As a response to gunpowder artillery, European fortifications began displaying architectural principles such as lower and thicker walls in the mid-1400s. Cannon towers were built with artillery rooms where cannons could discharge fire from slits in the walls. However this proved problematic as the slow rate of fire, reverberating concussions, and noxious fumes produced greatly hindered defenders. Gun towers also limited the size and number of cannon placements because the rooms could only be built so big. The star fort, also known as the bastion fort, was a style of fortification that became popular in Europe during the 16th century. These were developed in Italy and became widespread in Europe. The main distinguishing features of the star fort were its angle bastions, each placed to support their neighbour with lethal crossfire, covering all angles, making them extremely difficult to engage with and attack. By the 1530s the bastion fort had become the dominant defensive structure in Italy. Outside Europe, the star fort became an ‘engine of European expansion’ and acted as a force multiplier so that small European garrisons could hold out against numerically superior forces. Wherever star forts were erected, the natives experienced great difficulty in uprooting European invaders. In China, bastion forts were advocated for the construction so that their cannons could better support each other. Gun development and design in Europe reached its most classic form in the 1480s, as they were longer, lighter, more efficient, and more accurate compared to predecessors only three decades prior and the design persisted. The two primary theories for the appearance of the classic gun involve the development of gunpowder corning and a new method for casting guns. The ‘corning’ hypothesis stipulates that the longer barrels came about as a reaction to the development of corned gunpowder. Not only did corned powder keep better, because of its reduced surface area, but gunners also found that it was more powerful and easier to load into guns. Prior to corning, gunpowder would also frequently de-mix into its constitutive components and was therefore unreliable. The faster gunpowder reaction was suitable for smaller guns, since large ones had a tendency to crack, and the more controlled reaction allowed large guns to have longer, thinner walls. In India, guns made of bronze have been recovered from Calicut (1504AD) and Diu (1533AD). By the 17th century a diverse variety of firearms were being manufactured in India, large guns in particular. Gujarat supplied saltpetre in Europe for use in gunpowder warfare during the 17th century and the Dutch, French, Portuguese, and English used Chāpra as a centre of saltpetre refining. Aside from warfare, gunpowder was used for hydraulic engineering in China by 1541. Gunpowder blasting followed by dredging of the detritus was a technique which Chen Mu employed to improve the Grand Canal at the waterway where it crossed the Yellow River. In Europe, it was utilised in the construction of the ‘Canal du Midi’ in Southern France and which was completed in 1681 and linked the Mediterranean sea with the Atlantic with 240km of canal and 100 locks. But before gunpowder was applied to civil engineering, there were two ways to break up large rocks, by hard labour or by heating with large fires followed by rapid quenching. The earliest record for the use of gunpowder in mines comes from Hungary in 1627AD. It was introduced to Britain in 1638AD by German miners, after which time records are numerous but until the invention of the safety fuse in 1831, the practice was extremely dangerous. Another reason for danger were the dense fumes given off and the risk of igniting flammable gas when used in coal mines. Gunpowder was also extensively used in railway construction. At first railways followed the contours of the land, or crossed low ground by means of bridges and viaducts, but later railways made extensive use of cuttings and tunnels. One 2400-ft stretch of the 5.4 mile Box Tunnel on the Great Western Railway line between London and Bristol consumed a ton of gunpowder per week for over two years. Then there is the Fréjus Rail Tunnel, also called Mont Cenis Tunnel, which is a rail tunnel some 8.5 miles (13.7 kilometres) length in the European Alps, carrying the Turin-Modane railway through Mont Cenis to an end-on connection with the Cult-Modane railway and linking Bardonecchia in Italy to Modane in France. The tunnel was completed in 13 years starting in 1857AD but, even with black powder, progress was only 25 centimetres a day until the invention of pneumatic drills, which speeded up the work. However, the latter half of the 19th century saw the invention of nitroglycerin along with nitrocellulose and smokeless powders which soon replaced traditional gunpowder in most civil and military applications. Believe it or not, there is so much more to tell on this subject and as you can see, we have learned and developed so much over the centuries. I am sure we will continue to do so. As always, I hope that it will be for the good, for the benefit of all.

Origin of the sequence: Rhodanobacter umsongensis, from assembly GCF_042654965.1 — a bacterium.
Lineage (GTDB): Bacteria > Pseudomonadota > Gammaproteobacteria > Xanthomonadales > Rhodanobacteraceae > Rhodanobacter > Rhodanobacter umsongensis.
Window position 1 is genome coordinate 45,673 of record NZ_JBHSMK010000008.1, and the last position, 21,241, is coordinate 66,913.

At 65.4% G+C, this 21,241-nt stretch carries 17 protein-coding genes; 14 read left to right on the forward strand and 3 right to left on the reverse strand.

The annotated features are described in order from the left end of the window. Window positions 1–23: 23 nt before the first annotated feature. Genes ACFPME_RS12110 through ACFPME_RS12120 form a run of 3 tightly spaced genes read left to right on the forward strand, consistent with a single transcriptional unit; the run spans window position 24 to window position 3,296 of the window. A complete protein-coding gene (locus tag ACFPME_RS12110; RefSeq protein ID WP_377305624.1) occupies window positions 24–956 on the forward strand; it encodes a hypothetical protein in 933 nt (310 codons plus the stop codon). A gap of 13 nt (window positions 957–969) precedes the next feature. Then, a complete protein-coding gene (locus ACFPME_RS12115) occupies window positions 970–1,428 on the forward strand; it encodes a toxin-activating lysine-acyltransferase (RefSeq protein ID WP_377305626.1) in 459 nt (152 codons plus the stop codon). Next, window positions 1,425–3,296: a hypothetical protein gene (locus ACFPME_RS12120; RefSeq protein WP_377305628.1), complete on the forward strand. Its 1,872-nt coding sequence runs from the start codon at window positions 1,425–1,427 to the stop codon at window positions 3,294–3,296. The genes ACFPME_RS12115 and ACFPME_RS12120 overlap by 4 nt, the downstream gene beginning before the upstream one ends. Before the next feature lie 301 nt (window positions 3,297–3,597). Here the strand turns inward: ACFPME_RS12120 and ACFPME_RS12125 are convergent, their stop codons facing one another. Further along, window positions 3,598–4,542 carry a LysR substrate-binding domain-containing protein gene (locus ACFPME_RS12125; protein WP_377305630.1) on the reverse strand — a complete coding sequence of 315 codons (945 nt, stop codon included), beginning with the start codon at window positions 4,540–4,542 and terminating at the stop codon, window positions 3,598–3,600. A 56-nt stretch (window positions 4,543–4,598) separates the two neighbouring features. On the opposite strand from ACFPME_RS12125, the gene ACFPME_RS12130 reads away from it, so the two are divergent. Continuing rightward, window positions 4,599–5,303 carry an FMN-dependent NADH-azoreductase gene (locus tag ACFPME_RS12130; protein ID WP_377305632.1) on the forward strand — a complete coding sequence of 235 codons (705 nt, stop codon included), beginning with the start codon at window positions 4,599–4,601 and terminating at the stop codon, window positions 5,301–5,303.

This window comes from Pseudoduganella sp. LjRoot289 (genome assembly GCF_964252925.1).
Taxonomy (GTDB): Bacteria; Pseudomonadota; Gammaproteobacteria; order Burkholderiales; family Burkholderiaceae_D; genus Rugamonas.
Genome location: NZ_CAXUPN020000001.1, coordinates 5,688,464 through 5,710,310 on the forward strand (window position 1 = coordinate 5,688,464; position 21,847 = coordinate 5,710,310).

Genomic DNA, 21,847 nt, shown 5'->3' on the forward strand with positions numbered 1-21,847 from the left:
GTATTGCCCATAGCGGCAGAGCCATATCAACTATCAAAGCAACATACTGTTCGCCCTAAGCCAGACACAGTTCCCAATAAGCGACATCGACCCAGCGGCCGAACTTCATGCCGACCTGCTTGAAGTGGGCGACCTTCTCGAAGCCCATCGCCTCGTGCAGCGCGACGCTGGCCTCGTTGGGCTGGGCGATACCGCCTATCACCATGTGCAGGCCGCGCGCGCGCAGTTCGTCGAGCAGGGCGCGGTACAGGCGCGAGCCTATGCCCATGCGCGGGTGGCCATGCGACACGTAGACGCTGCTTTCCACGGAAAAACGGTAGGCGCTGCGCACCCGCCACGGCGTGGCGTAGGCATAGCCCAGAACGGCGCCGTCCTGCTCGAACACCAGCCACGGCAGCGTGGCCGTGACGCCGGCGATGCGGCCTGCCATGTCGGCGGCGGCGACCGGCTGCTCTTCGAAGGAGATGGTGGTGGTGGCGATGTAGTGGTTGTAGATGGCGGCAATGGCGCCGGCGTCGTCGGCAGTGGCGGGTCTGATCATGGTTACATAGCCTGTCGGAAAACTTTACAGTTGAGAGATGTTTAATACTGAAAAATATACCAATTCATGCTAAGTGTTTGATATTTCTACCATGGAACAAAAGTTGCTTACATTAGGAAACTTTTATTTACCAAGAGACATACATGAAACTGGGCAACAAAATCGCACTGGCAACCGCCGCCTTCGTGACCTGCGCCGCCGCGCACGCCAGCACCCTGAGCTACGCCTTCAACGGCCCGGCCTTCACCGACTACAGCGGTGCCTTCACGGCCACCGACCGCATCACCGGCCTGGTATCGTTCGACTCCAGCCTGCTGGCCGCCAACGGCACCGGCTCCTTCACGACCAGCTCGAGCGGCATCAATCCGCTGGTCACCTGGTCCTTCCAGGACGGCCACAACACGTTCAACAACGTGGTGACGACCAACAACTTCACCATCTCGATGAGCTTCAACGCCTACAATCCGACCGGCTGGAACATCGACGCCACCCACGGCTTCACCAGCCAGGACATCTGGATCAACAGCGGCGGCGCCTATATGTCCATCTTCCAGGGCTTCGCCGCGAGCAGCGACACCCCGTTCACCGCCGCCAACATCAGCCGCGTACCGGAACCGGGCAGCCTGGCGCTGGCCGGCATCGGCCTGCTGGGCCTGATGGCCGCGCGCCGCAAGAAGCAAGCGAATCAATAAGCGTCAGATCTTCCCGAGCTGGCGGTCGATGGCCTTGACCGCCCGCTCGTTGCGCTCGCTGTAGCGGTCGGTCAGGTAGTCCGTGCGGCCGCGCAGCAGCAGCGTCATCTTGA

A great deal has been written about marriage. I once saw the following quote: “Marriage is an institution – but not everyone wants to live in an institution”. Another is “Marriage can be like a deck of cards. At the beginning, all you need are two hearts and a diamond, but in the end you wish you had a club and a spade”…